In chronic health situations, like in the case of diabetes mellitus, people perform different care procedures and treatments, with a view to finding a solution to their problem. The medical prognosis that diabetes is incurable, and that it can only be controlled, is often extremely aggressive to people. They have to believe that something else can be done and, therefore, they search for treatment alternatives. Professional knowledge is not the only knowledge involved in health care. There are others: the knowledge of the person living the situation of their loved ones (relatives, friends, neighbors) and of other cure agents.

Until today, little is known about the care and treatment used besides biomedicine. This makes it difficult to maintain an open dialogue with these adolescents with diabetes mellitus and their families. When we provide health care service to a person with a chronic health condition, with a view to a healthier lifestyle, it is important to go beyond the physical and psychological. It should be understood that the experiences obtained by these people throughout the process of living with the disease will guide the decision making process regarding health care procedures and treatments they will subject themselves to, which is referred to as the therapeutic itinerary.

Hence, we believe that studies about therapeutic itinerary can play an important role to understand how people build their own paths to deal with the demands and consequences of a chronic disease.

In this perspective, this study aimed to find answers to the following question: What is the therapeutic itinerary followed by adolescents with type 1 diabetes mellitus and their relatives in the search for treatment and health care?

The study objectives were: 1) to learn about the healthcare practices and treatments performed by adolescents with type 1 diabetes mellitus and their relatives; 2) to identify the elements that participated in the evaluations carried out by adolescents with type 1 diabetes mellitus and their relatives regarding the performed health care and treatments; 3) to identify the influence of popular, family and professional subsystems on healthcare practices of adolescents with type 1 diabetes mellitus and their relatives, in the search for treatment and care.

 

THEORETICAL BACKGROUND

The research was guided by Arthur Kleinman's method and by the concept of therapeutic itinerary. Healthcare activities are social responses organized to face diseases and can be understood as a cultural system: the Health Care System(8).

The Health Care System provides people with paths to interpret their condition and possible actions in the search for treatment of their disease. Moreover, it is in the mutant and dynamic social reality that diseases are constructed, as well as their treatment and cure process(8).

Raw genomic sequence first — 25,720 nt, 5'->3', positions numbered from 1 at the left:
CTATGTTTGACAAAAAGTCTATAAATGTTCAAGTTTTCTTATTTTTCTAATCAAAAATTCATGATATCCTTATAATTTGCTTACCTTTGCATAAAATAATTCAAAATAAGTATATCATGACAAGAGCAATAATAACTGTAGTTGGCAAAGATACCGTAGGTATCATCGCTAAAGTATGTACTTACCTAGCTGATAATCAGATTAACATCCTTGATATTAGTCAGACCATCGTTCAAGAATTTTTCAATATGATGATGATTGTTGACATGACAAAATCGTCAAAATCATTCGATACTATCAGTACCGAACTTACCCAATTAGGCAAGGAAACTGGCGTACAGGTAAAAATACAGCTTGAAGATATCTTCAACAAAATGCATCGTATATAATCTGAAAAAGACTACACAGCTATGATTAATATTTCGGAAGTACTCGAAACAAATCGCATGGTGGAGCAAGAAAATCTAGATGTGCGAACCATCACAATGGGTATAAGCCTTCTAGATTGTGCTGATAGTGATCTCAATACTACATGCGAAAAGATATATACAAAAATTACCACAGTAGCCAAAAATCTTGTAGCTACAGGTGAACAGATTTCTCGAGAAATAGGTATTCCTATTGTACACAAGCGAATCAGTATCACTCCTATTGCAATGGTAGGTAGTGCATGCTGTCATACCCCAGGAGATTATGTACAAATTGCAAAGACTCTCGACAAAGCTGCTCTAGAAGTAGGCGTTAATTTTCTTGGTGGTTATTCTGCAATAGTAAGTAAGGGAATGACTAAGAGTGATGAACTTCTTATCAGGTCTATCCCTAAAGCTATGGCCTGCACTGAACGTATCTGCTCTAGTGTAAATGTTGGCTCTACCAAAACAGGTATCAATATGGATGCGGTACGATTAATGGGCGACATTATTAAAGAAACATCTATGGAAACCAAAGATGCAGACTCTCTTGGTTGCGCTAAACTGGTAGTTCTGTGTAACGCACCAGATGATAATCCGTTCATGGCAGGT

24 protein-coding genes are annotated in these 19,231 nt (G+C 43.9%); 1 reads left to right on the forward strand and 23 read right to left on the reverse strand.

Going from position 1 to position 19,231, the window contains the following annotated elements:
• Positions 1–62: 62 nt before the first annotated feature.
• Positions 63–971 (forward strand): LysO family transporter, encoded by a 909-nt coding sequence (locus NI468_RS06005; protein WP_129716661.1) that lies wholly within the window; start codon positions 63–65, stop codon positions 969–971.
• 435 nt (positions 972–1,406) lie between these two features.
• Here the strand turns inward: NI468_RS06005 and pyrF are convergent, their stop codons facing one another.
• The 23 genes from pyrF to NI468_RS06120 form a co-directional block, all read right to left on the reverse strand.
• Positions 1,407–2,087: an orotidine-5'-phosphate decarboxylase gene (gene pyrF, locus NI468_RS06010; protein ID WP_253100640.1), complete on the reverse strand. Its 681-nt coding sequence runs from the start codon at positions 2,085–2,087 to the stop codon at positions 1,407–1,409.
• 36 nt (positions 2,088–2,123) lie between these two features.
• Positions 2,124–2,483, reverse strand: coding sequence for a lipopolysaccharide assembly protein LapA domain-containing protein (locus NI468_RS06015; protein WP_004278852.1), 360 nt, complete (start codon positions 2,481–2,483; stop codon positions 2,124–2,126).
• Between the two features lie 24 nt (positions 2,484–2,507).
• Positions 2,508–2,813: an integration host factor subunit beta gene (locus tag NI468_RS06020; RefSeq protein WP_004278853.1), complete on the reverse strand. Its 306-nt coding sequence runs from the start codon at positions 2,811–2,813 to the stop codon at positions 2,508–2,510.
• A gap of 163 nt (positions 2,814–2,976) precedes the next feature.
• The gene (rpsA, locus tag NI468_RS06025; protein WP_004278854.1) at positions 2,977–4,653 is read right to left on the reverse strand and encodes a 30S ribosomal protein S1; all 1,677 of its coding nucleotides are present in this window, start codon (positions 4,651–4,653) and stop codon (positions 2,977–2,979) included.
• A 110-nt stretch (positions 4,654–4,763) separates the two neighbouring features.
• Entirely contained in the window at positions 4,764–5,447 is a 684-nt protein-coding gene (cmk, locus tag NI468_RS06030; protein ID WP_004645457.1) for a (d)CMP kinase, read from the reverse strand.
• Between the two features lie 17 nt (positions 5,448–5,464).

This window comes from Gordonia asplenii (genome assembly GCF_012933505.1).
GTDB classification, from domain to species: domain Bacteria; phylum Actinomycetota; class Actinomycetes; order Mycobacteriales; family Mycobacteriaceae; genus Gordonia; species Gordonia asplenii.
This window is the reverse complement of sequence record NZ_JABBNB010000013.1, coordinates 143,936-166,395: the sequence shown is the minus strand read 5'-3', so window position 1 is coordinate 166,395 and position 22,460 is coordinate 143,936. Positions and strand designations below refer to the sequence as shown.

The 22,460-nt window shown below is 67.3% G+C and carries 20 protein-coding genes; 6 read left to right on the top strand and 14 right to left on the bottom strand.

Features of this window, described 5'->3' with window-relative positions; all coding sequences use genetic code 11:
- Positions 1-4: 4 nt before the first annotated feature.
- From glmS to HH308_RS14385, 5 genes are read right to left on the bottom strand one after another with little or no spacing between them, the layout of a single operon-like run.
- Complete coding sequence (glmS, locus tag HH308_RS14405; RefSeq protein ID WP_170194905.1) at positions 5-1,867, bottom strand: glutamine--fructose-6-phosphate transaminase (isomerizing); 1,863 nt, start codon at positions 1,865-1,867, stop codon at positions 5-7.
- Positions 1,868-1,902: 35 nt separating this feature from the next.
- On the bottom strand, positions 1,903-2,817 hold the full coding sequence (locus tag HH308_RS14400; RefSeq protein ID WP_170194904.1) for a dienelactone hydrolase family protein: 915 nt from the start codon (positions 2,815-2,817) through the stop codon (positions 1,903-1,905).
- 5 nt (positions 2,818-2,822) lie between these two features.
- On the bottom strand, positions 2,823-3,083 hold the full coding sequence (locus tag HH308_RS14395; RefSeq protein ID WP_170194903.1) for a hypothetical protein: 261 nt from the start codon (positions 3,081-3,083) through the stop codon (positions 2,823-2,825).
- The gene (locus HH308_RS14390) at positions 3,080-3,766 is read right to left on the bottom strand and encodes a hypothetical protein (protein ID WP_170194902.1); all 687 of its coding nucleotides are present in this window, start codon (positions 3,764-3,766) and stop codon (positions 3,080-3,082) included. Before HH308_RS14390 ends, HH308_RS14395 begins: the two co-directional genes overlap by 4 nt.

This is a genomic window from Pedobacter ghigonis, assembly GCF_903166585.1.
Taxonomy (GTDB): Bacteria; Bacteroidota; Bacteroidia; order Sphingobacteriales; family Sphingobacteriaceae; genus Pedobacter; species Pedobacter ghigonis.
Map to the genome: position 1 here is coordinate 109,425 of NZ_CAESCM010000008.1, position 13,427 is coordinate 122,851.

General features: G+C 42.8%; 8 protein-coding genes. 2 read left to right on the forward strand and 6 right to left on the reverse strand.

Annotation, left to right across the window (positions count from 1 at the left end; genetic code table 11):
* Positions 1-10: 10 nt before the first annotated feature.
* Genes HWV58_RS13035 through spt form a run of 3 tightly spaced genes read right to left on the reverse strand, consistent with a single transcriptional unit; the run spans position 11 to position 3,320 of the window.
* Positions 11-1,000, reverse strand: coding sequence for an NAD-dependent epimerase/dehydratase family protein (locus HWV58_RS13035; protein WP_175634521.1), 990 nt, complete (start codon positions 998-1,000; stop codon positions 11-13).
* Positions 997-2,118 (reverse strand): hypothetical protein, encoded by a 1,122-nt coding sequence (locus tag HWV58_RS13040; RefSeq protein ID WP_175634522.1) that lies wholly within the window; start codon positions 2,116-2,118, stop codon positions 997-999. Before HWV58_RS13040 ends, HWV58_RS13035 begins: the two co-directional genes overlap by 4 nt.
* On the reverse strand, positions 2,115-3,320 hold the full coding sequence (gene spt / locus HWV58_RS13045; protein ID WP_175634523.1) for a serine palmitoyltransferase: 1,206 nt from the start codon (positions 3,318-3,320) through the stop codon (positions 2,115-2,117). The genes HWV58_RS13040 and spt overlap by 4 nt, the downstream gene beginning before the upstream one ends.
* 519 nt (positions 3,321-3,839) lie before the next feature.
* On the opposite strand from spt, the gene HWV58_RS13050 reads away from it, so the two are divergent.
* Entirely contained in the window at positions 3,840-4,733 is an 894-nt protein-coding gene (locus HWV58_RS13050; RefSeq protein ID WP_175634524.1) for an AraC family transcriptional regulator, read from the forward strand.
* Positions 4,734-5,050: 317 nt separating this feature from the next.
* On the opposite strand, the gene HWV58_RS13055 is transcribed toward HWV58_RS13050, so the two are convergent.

This System is internally constructed by the interaction of three subsystems: Family Subsystem, Professional Subsystem and Popular Subsystem.

The Family Subsystem is the arena of popular culture, non-professional and non-specialist common sense, where diseases are first identified and dealt with. This subsystem includes the individual, the family, the social network and the members in the close community. It is in this subsystem that the disease is identified, and the first decisions and actions are made, which initiate the therapeutic process(8).

The Professional Subsystem consists of the organized cure propositions, legally recognized, involving formal learning, and extremely developed systematic registers. In most societies, biomedicine prevails, despite the existence of other professional medical systems, like Traditional Chinese medicine(8).

The Popular System consists of non-formal cure specialists, who are not legally recognized, and with registers limited to their knowledge. They are widely recognized by society and are generally connected to the family subsystem(8).

The therapeutic itinerary includes a sequence of decisions and negotiations among several people and groups with diverse interpretations regarding disease identification and choosing adequate treatment. It includes the path followed in the search for treatment and cure, as well as the evaluations of the different results obtained(9-10). In this study, the therapeutic itinerary was understood as the path the adolescent with diabetes and their relatives follow in their search for care and treatment of his/her health condition.